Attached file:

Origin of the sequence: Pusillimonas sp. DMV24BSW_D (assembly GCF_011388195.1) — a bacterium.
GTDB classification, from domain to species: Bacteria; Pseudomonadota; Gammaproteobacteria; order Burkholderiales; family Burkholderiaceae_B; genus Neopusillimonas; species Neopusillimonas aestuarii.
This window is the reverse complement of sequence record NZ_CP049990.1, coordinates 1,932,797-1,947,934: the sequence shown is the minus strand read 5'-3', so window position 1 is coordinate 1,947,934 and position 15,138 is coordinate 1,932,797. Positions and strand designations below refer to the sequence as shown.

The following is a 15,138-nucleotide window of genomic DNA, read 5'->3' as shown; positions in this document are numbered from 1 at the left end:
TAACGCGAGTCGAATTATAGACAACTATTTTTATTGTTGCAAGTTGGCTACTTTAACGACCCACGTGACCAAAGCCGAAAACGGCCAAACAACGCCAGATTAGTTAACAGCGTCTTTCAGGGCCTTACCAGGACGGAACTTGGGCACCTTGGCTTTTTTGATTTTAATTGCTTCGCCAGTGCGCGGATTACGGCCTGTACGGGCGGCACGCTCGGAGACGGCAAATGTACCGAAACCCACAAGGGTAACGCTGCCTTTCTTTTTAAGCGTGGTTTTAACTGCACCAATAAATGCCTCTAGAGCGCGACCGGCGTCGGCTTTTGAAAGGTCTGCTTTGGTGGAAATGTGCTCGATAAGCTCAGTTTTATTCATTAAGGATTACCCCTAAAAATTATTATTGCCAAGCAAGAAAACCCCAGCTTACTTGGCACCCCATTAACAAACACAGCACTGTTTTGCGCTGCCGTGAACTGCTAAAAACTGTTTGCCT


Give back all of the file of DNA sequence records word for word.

Origin of the sequence: Pusillimonas sp. DMV24BSW_D (assembly GCF_011388195.1) — a bacterium.
GTDB classification, from domain to species: Bacteria; Pseudomonadota; Gammaproteobacteria; order Burkholderiales; family Burkholderiaceae_B; genus Neopusillimonas; species Neopusillimonas aestuarii.
This window is the reverse complement of sequence record NZ_CP049990.1, coordinates 1,932,797-1,947,934: the sequence shown is the minus strand read 5'-3', so window position 1 is coordinate 1,947,934 and position 15,138 is coordinate 1,932,797. Positions and strand designations below refer to the sequence as shown.

The following is a 15,138-nucleotide window of genomic DNA, read 5'->3' as shown; positions in this document are numbered from 1 at the left end:
TAACGCGAGTCGAATTATAGACAACTATTTTTATTGTTGCAAGTTGGCTACTTTAACGACCCACGTGACCAAAGCCGAAAACGGCCAAACAACGCCAGATTAGTTAACAGCGTCTTTCAGGGCCTTACCAGGACGGAACTTGGGCACCTTGGCTTTTTTGATTTTAATTGCTTCGCCAGTGCGCGGATTACGGCCTGTACGGGCGGCACGCTCGGAGACGGCAAATGTACCGAAACCCACAAGGGTAACGCTGCCTTTCTTTTTAAGCGTGGTTTTAACTGCACCAATAAATGCCTCTAGAGCGCGACCGGCGTCGGCTTTTGAAAGGTCTGCTTTGGTGGAAATGTGCTCGATAAGCTCAGTTTTATTCATTAAGGATTACCCCTAAAAATTATTATTGCCAAGCAAGAAAACCCCAGCTTACTTGGCACCCCATTAACAAACACAGCACTGTTTTGCGCTGCCGTGAACTGCTAAAAACTGTTTGCCT